bioremediation. bioremediation ? biology + remediation = bioremediation biological organisms...

Download Bioremediation. Bioremediation ? Biology + Remediation = Bioremediation Biological organisms (bacteria, fungi, plant) Method used to clean the contaminated

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  • Bioremediation

  • Bioremediation ?Biology + Remediation = Bioremediation

    Biological organisms (bacteria, fungi, plant)

    Method used to clean the contaminated area

    High toxic to less toxic (or) non toxic

  • PrinciplesMicroorganisms - take pollutants from the environment - used to enhance the growth and metabolic activity

    Bacteria, Fungi are well known for degrading complex molecules and transform the product into part of their metabolism

  • DefinitionThe process whereby organic wastes are biologically degraded under controlled conditions to an innocuous state.

    Bioremediation is the use of living organisms, primarily microorganisms, to degrade the environmental contaminants into less toxic forms.

  • ProcessMicroorganisms release enzymes to breakdown the contaminant into digestible farm

  • BIOREMEDIATIONIn situEx situBioventingBiospargingBiostimulationBioaugmentationPhytoremediationLand farmingCompostBiopilesBioreactors

  • BioventingThe most common in situ treatment

    Supplying air and nutrients through wells to contaminated soil to stimulate the indigenous bacteria.

    Bioventing employs low air flow rates and provides only the oxygen necessary for the biodegradation while minimizing volatilization and release of contaminants to the atmosphere.

    It works for simple hydrocarbons and can be used where the contamination is deep under the surface.

  • Bioventing

  • BiospargingBiosparging involves the injection of air under pressure below the water table to increase groundwater oxygen concentrations and enhance the rate of biological degradation of contaminants by naturally occurring bacteria.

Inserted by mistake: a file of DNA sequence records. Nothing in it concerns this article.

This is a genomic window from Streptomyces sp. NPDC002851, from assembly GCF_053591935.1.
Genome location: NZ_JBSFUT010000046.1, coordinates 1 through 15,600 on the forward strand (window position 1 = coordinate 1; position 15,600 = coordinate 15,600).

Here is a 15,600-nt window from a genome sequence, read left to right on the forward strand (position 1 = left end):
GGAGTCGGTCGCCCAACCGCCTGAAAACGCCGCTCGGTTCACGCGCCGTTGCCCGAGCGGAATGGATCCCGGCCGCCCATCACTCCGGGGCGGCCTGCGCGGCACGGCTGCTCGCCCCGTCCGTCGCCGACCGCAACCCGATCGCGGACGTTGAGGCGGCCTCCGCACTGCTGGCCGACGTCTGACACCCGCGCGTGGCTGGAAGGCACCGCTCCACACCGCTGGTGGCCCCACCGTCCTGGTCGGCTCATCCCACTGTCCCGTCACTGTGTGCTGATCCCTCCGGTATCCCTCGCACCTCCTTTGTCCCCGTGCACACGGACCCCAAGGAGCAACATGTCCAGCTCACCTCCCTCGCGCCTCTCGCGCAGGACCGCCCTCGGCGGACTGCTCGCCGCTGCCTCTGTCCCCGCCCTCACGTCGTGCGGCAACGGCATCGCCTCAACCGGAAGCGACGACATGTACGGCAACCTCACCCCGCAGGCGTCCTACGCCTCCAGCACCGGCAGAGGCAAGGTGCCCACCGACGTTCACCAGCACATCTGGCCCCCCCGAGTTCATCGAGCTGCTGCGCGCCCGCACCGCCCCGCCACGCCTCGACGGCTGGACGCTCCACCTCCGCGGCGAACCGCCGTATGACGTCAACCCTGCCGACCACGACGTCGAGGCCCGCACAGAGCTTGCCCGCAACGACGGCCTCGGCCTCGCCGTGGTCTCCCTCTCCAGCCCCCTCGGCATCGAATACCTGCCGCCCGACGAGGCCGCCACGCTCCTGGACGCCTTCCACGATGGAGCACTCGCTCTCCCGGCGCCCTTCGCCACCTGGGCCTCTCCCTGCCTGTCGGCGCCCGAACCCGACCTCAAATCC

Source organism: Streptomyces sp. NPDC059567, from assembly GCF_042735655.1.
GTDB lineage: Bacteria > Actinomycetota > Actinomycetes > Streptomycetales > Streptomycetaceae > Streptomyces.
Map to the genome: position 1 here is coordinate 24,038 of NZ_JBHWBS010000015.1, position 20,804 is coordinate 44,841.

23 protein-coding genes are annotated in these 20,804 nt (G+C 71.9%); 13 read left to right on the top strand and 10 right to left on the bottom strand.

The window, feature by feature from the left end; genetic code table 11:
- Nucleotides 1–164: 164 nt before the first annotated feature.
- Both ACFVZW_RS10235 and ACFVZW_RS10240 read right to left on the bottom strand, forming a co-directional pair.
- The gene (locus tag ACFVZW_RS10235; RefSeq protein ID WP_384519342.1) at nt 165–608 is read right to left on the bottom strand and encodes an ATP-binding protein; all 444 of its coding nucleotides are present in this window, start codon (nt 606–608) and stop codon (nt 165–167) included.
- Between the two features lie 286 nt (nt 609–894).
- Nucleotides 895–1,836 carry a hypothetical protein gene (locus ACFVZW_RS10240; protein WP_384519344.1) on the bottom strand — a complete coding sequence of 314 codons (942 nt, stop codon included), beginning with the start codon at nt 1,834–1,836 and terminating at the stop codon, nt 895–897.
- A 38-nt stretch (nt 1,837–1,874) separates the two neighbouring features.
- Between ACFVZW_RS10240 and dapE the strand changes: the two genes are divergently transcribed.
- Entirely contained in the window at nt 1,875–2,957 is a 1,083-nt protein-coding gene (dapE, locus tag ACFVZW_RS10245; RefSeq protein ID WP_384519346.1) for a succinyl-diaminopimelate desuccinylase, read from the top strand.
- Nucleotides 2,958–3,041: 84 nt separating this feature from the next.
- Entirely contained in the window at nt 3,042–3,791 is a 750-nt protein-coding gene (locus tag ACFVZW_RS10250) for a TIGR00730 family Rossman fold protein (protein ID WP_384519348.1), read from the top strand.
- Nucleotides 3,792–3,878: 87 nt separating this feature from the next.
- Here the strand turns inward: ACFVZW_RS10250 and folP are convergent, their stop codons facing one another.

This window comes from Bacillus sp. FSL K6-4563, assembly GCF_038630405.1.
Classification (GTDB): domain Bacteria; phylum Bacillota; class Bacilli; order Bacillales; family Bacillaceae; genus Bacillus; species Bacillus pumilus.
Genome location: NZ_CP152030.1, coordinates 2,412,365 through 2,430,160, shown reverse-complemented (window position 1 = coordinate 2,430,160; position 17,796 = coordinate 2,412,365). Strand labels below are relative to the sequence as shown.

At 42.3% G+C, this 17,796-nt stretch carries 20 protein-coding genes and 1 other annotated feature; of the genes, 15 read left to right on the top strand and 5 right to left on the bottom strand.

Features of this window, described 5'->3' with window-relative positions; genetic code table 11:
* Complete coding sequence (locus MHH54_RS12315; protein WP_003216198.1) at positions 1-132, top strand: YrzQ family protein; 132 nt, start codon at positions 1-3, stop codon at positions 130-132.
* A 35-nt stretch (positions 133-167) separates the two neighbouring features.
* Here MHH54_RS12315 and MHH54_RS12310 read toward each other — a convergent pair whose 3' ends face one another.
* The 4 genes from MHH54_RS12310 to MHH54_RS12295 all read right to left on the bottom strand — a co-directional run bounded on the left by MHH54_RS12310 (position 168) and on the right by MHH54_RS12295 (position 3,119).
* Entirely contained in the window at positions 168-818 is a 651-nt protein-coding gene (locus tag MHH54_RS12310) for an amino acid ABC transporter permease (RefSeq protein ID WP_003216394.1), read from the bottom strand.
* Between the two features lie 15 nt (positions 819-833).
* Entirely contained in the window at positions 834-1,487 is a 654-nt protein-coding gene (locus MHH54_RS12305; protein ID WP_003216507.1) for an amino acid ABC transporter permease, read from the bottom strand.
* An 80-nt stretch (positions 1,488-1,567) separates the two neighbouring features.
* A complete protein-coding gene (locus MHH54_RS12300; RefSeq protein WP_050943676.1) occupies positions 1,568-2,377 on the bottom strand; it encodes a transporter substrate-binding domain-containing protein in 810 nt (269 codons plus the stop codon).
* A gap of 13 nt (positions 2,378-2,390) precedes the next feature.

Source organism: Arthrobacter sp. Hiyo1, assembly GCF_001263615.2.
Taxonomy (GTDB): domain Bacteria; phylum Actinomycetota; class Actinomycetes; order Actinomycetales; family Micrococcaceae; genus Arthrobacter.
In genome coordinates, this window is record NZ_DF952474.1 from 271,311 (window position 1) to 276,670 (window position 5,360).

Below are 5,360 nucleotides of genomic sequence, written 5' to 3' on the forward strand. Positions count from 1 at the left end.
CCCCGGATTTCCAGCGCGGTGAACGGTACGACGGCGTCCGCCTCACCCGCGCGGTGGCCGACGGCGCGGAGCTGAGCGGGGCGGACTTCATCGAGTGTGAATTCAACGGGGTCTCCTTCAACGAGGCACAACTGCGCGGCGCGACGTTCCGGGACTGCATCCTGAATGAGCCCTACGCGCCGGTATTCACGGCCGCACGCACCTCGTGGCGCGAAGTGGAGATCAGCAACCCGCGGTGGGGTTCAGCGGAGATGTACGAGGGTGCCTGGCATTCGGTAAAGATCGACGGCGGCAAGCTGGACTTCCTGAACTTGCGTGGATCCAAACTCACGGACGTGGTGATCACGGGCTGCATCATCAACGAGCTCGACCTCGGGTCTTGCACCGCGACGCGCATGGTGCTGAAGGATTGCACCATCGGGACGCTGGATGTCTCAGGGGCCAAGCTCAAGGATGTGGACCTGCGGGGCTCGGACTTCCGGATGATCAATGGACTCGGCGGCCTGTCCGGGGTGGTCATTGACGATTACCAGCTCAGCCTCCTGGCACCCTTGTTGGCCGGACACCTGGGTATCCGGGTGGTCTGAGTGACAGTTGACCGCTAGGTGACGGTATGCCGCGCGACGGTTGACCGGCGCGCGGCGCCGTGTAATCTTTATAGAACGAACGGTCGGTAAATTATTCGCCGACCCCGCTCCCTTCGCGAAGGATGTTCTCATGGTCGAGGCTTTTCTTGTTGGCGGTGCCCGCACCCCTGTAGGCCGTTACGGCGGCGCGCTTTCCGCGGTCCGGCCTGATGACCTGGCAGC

Biosparging increases the mixing in the saturated zone and there by increases the contact between soil and groundwater.

    Low cost of installing small - diameter air injection points allows considerable flexibility in the design and construction of the system.

  • Biosparging

  • BiostimulationIt involves supplying oxygen and nutrients by circulating aqueous solutions through contaminated soils to stimulate naturally occurring bacteria to degrade organic contaminants.

    It can be used for soil and groundwater. Generally, this technique includes conditions such as the infiltration of water - containing nutrients and oxygen.

  • BioaugumentationBioremediation frequently involves the addition of microorganisms indigenous or exogenous to the contaminated sites.

    Two factors limit the use of added microbial cultures in a land treatment unit:

    1) nonindigenous cultures rarely compete well enough with an indigenous population to develop and sustain useful population levels and

    2) most soils with long-term exposure to biodegradable waste have indigenous microorganisms that are effective degrades if the land treatment unit is well managed.

  • Land formingIt is a simple technique in which contaminated soil is excavated and spread over a prepared bed and periodically tilled until pollutants are degraded.

    The goal is to stimulate indigenous biodegradative microorganisms and facilitate their aerobic degradation of contaminants.

    In general, the practice is limited to the treatment of superficial 1035 cm of soil.

    Since landfarming has the potential to reduce monitoring and maintenance costs, as well as clean-up liabilities, it has received much attention as a disposal alternative.

  • CompostingComposting is a technique that involves combining contaminated soil with nonhazardous organic amendants such as manure or agricultural wastes.

    The presence of these organic materials supports the development of a rich microbial population and elevated temperature characteristic of composting.

  • BiopilesBiopiles are a hybrid of landfarming and composting. Essentially, engineered cells are constructed as aerated composted piles.

    Typically used for treatment of surface contamination with petroleum hydrocarbons they are a refined version of landfarming that tend to control physical losses of the contaminants by leaching and volatilization.

    Biopiles provide a favorable environment for indigenous aerobic and anaerobic microorganisms.

  • BioreactorsSlurry reactors or aqueous reactors are used for ex situ treatment of contaminated soil and water pumped up from a contaminated plume.

    Bioremediation in reactors involves the processing of contaminated solid material (soil, sediment, sludge) or water through an engineered containment system.